January 14, 2010
“The light has gone out of my life,” wrote Theodore Roosevelt after his first wife Alice died on February 14th, 1884. In his journal, Teddy created a bold “X with two crossing swipes of his pen. It was a stark image for the normally verbose President. If my comedy career had a life of its own, and had hands, and could write, and kept a journal, and actually wrote in that journal, and became President of the United States somehow, then I’m sure that today’s entry would be a huge X.
The rest of this blog post will be written, not as though Tim Dimond has only moved a few hundred miles up the road to the New York. Rather, I will speak of him in the past tense as though he is dead. If you couldn’t tell by now, I’m melodramatic. Molehill becomes a mountain.
Tim was one of the very first comedians that I ever met, even before Terry Jones or Bill Crawford. We became part of a loose trifecta of rookie comedians who quickly bonded during FunnyBone open mics. Me, Tim and a young comedian named Correy Barger (who had probably the funniest impression of a sea otter I’ve ever seen) became a willful band of dubious co-conspirators, traveling to obscure places (a Rec room at the University of Pittsburgh – Johnstown branch campus comes to mind) and performing comedy. We had big plans. But it didn’t last too long.
Corey stopped doing open-mics on a regular basis. I moved over to the Improv and Tim stayed at the FunnyBone. You have to understand; at the time, FunnyBone comedians and Improv comedians were like the Hatfield’s and the McCoy’s. One group did not associate with the other.
Somewhere along the line we reconnected. I think both of us liked each other’s material. I enjoyed his dryly-presented intellectual observations. We became comedy buddies. Every comedian has comedy buddies. They’re the people who you like to hang out with at the crappy open mics, the people who you pitch new jokes to, the people who you want on a show with you because you’d like to share the spotlight.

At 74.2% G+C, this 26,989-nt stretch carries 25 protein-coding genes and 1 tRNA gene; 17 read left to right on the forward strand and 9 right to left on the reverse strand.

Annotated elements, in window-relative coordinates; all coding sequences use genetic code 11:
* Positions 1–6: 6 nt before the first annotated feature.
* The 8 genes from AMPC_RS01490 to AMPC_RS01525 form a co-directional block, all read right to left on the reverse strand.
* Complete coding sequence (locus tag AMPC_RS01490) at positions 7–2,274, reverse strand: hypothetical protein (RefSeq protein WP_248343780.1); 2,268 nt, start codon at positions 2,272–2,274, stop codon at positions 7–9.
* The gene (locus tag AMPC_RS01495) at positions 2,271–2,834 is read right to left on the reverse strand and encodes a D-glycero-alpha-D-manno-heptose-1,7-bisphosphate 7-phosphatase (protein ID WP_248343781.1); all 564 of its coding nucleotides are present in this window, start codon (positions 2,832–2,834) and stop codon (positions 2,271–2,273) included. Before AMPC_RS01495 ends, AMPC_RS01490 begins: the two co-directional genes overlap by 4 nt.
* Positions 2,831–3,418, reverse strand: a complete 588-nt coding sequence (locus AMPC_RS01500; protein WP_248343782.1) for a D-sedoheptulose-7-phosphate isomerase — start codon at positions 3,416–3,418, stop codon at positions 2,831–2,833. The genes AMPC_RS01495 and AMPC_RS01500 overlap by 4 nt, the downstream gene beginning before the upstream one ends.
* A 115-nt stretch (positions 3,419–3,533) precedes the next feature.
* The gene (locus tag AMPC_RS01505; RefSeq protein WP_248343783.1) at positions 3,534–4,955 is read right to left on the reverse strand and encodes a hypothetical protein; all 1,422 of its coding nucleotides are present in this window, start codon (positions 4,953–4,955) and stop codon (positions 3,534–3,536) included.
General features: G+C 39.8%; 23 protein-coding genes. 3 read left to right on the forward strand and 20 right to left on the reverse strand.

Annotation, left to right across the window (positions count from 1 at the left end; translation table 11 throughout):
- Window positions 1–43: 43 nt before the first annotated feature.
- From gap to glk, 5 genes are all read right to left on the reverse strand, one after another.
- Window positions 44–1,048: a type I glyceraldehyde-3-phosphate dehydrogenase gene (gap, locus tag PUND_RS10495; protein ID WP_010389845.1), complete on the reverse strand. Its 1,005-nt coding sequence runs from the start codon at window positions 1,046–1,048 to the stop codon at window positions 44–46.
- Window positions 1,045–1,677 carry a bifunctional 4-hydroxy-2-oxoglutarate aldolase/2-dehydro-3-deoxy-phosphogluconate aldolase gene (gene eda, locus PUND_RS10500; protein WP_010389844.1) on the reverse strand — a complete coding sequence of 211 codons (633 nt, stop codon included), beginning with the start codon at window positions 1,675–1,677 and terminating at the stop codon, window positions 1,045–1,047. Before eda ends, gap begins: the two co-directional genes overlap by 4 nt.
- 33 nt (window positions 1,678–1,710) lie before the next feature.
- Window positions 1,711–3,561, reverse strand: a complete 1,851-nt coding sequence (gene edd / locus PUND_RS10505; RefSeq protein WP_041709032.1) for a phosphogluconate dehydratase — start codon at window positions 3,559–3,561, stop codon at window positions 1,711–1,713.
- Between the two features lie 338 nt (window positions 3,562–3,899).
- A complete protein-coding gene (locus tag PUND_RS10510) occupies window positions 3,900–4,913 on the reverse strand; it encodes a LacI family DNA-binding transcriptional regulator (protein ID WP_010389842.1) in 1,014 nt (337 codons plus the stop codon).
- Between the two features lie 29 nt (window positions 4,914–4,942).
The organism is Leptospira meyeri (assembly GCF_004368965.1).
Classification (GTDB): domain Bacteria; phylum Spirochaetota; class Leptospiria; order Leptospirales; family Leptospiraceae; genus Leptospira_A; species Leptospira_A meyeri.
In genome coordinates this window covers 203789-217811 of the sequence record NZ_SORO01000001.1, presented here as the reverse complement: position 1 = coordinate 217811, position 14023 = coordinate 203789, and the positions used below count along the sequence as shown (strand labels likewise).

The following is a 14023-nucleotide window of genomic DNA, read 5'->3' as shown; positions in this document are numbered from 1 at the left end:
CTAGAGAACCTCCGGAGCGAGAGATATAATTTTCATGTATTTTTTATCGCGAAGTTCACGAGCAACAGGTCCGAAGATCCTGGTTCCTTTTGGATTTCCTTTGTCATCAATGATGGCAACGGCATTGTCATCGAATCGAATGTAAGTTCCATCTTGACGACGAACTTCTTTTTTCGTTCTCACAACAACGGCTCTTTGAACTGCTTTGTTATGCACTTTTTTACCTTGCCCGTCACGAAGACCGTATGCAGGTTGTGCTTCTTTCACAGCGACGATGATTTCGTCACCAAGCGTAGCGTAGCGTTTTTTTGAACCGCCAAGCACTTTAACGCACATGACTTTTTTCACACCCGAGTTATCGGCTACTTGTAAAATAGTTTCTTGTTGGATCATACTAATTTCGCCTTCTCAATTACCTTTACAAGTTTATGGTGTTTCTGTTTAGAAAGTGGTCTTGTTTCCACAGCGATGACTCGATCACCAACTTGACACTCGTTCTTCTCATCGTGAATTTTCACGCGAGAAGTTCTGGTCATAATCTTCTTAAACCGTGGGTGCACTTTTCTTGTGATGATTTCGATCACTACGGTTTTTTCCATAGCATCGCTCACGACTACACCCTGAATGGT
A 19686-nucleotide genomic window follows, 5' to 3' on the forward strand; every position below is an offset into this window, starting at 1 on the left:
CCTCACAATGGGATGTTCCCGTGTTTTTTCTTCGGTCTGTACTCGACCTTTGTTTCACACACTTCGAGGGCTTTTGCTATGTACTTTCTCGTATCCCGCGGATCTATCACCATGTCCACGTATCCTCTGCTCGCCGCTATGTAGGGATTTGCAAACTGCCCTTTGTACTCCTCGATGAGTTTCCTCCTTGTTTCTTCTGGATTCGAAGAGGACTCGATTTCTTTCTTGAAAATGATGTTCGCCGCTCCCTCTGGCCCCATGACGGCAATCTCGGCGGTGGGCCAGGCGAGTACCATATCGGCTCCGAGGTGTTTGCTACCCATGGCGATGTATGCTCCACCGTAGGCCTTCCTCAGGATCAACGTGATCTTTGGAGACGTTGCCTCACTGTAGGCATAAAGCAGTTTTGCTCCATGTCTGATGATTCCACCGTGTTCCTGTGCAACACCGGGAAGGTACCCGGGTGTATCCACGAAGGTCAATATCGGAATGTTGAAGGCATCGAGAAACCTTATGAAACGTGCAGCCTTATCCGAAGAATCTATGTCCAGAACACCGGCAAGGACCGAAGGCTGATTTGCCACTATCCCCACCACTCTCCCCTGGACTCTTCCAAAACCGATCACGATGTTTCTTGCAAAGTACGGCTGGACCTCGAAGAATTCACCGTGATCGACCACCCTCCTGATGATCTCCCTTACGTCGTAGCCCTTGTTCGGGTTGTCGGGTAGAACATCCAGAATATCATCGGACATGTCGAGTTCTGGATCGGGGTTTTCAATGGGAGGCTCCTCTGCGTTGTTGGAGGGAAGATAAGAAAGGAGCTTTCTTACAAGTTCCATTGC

As a comedy buddy, Tim always kept me sharp, on my toes. If a new joke that I wrote was too pandering, he would roll his eyes and call me out on it. If I got flustered by a heckler and couldn’t think of any good comebacks, he would point that out. Basically, he was like a comedy lifting partner. Always trying to make you do one more rep. Feel the burn.
Now he’s moved to New York City, a place that teems with the energy required to make a superstar. One only has to harness that energy, convert it and make it explode. I have no doubt in my mind that within the next year, you’ll see Tim on Comedy Central’s Live at Gotham smashing the room with his sardonic, ultra-smart humor.
Don’t worry about me though. I’ve gone through this before. Prior to college, all of my high-school friends got put into an academic slingshot and fired off to different Universities in all sorts of directions. After my graduation from Penn State, I spilt off from nearly 50% of my closest friends that I had made there. Some got jobs and landed Washington D.C., some in Los Angeles, Minneapolis, Houston, Miami, etc. It was like someone inserted an M-80 into a fist of friendship and lit the fuse, sending bloody digits every which way.
So my mindset right now with Tim’s departure is the same as it was with my other friends. I was happy for them because they were moving on with their lives. I was not happy for me because they were moving out of mine. But life is full of meetings and partings, that is the way of it.
That last beautiful sentence is a quote from Kermit the Frog, by the way.
I stopped by Tim’s mom’s house this morning to say goodbye before he left. We made some small talk and I, not wanting to prolong the inevitable, said good luck in New York, gave him a hug and walked out the door.
He tried to comfort me. “Don’t worry. You’ll be there eventually.”
“No. I won’t.”
The light hasn’t gone out of my life. I’m not that sentimental. And even though I have a penchant for being hyperbolic, there’s only one thing I feel like writing in my journal today.
Good luck and God’s speed, Tim.